72 SECOND REGIMENT INFANTRY.
After the battle of Antietam the regiment remained with the Army of the Potomac,
participating actively in all of its campaign work in Virginia, especially in the terrible
battle at Fredericksburg, Va., December 12 to 15, 1862.
The regiment was thence transferred with Burnside's Command to East Tennessee,
where it actively engaged in all the battles of the East Tennessee Campaign, and particu-
larly in the siege and splendid defense of Knoxville, Tennessee, November 18 to
December 6, 1863.
January 1, 1864, the regiment re-enlisted for the war and returned to Baltimore,
where it received quite an ovation from the loyal citizens of Maryland, who felt proud of
the prowess of this gallant regiment.
After the expiration of the thirty days' furlough, the regiment was again assigned
to duty with the Army of the Potomac, and participated in the battle of Spottsylvania,
Va., May 12 to 20, 1864; Tolopotomoy, May 31, 1864; Cold Harbor, June 3 and
4, 1864; assault on Petersburg, June 16 and 17, 1864; the Crater, July 30,1864, and the
subsequent siege of Petersburg, Va., 1864-65 ; the battle of Weldon R. R., August
18 to 21,1864 ; Hatcher's Run, October 27, 1864 ; storming of Petersburg, April 2, 1865,
and the final engagement resulting in the surrender of General Lee's Confederate
Army, at Appomattox Court House, Va., April 9, 1865.
During its service in the United States Army, the Second Maryland Infantry
marched 1847 miles, was transported by rail 1575 miles, and by water 2181 miles, a total
of 5553 miles.
The regiment served in Dix's Division, Army of the Potomac, from muster in to
March 26, 1862; First Brigade, Second Division, Department of North Carolina, to
July 22, 1862; First Brigade, Second Division, Ninth Army Corps, to April, 1863;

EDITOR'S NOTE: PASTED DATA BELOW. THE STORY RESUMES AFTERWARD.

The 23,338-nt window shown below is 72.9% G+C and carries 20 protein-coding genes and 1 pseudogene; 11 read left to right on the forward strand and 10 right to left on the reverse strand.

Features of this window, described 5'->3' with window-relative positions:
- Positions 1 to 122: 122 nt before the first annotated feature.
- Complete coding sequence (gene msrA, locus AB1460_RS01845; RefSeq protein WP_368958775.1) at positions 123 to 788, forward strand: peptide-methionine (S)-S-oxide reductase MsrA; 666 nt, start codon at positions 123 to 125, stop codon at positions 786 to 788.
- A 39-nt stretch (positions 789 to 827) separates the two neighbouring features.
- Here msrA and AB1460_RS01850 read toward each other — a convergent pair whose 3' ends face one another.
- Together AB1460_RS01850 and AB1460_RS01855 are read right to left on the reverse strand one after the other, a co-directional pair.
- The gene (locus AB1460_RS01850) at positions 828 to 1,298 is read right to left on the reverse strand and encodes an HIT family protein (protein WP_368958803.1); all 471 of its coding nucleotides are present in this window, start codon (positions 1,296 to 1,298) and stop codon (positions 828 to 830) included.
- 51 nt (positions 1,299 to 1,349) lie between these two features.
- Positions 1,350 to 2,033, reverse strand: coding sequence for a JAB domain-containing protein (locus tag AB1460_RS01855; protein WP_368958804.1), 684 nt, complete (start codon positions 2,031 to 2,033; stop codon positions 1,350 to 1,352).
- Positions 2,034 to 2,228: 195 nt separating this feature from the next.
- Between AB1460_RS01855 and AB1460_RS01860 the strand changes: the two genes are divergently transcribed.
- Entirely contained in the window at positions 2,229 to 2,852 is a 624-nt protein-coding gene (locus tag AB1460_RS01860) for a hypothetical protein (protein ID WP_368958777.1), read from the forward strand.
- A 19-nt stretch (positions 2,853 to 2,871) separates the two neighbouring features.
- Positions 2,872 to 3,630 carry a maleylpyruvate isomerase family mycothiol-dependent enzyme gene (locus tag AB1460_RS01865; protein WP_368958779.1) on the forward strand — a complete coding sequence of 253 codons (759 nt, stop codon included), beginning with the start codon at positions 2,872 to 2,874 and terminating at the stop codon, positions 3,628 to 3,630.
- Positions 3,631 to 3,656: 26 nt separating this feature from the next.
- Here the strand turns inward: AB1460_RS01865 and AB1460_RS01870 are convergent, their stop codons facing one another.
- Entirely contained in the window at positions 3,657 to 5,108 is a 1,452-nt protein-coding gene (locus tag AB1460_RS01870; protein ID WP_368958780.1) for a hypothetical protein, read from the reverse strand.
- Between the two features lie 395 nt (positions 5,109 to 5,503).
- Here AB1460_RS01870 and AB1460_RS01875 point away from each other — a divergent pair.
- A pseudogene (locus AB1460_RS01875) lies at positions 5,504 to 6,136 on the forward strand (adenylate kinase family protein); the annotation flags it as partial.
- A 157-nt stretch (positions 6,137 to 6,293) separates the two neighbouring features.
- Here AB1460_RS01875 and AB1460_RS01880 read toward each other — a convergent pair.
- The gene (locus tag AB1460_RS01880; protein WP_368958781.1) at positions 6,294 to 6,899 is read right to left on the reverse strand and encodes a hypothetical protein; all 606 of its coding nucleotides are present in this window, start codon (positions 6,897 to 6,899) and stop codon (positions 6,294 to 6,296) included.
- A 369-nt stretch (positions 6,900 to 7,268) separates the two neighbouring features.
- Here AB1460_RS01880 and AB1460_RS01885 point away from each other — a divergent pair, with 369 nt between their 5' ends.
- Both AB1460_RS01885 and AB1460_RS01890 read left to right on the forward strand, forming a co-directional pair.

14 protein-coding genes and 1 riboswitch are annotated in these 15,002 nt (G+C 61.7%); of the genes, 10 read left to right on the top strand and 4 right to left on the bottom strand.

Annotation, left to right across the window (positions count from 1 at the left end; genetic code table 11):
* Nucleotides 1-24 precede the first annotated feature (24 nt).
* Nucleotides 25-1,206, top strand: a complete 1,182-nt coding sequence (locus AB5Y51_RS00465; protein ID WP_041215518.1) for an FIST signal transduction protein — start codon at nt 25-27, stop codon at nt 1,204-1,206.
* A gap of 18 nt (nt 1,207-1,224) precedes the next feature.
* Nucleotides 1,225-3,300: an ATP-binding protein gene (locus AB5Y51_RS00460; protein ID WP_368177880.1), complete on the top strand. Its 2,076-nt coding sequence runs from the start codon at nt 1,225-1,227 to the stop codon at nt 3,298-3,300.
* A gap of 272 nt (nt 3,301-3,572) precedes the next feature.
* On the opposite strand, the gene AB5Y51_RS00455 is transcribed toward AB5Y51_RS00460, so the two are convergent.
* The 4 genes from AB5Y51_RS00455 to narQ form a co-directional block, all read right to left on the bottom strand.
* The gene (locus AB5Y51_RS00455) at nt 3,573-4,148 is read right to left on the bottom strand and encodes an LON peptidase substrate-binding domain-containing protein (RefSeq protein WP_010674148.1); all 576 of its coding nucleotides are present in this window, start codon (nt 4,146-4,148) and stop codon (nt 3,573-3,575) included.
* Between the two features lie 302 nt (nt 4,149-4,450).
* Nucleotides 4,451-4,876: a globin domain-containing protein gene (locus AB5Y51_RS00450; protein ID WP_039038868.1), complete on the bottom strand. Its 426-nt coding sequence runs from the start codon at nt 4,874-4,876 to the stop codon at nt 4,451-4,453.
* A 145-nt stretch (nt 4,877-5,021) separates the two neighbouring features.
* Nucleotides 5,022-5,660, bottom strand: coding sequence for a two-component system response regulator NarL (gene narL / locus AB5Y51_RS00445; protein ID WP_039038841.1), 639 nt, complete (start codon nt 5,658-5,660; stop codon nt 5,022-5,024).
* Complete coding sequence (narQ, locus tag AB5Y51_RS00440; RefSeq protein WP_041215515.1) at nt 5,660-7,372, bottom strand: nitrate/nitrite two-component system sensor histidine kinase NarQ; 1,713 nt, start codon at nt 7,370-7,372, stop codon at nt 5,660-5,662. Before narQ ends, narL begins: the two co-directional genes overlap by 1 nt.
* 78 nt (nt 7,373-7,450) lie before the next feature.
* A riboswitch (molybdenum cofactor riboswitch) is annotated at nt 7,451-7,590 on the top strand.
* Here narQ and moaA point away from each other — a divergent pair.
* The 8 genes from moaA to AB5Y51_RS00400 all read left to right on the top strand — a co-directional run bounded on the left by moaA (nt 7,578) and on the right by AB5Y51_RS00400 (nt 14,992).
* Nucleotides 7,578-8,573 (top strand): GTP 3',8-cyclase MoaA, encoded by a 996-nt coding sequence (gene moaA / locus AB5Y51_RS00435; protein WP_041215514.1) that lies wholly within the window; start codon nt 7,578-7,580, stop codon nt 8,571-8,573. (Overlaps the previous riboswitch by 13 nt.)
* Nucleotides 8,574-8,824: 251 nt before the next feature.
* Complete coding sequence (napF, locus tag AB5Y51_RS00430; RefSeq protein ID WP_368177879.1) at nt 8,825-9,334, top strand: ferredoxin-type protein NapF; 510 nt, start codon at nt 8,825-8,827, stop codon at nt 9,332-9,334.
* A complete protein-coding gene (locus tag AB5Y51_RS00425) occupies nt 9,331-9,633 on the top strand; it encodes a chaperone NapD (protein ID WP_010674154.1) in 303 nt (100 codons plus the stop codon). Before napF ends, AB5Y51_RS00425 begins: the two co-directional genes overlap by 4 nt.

Department of the Ohio, to June, 1863 ; First Division, Twenty-third Army Corps, to
September, 1863; First Brigade, Second Division, Ninth Army Corps, to January, 1864;
Second Division, Ninth Army Corps, to March, 1864; First Brigade, Second Division,
Ninth Army Corps, to April, 1864; Second Brigade, Third Division, Ninth Army Corps,
to June 5, 1864; Second Brigade, Second Division, Ninth Army Corps, to July 17, 1865.
The casualties in the Second Maryland Infantry Regiment during the Civil War for
the preservation of the Union were as follows : Killed and wounded, 5 commissioned
officers and 84 enlisted men—total, 89 ; died of disease, etc., 3 commissioned officers and
134 enlisted men—total, 137; or an aggregate of 226 men.
After the surrender at Appomattox, the Second Maryland Regiment marched home-
ward, and was duly mustered out of service at Alexandria, Va., July 17, 1865; trans-
ported thence to Baltimore, Md., where the command was paid and finally disbanded.
July 25, 1865.
The following is a list of the battles, not inclusive, however, of the numerous skir-
mishes and actions in which the regiment were engaged, and in which they oftentimes
incurred serious loss, viz.: Second Bull Run, Chantilly, South Mountain, Antietam,
Fredericksburg, Blue Springs, Campbell Station, Siege of Knoxville; Petersburg, Va.,
June 16 to 17, 1864; the Crater, July 30, 1864; Siege of Petersburg, Weldon Railroad,
Poplar Springs Church, Hatchers Run; Assault of Petersburg, April 2, 1865.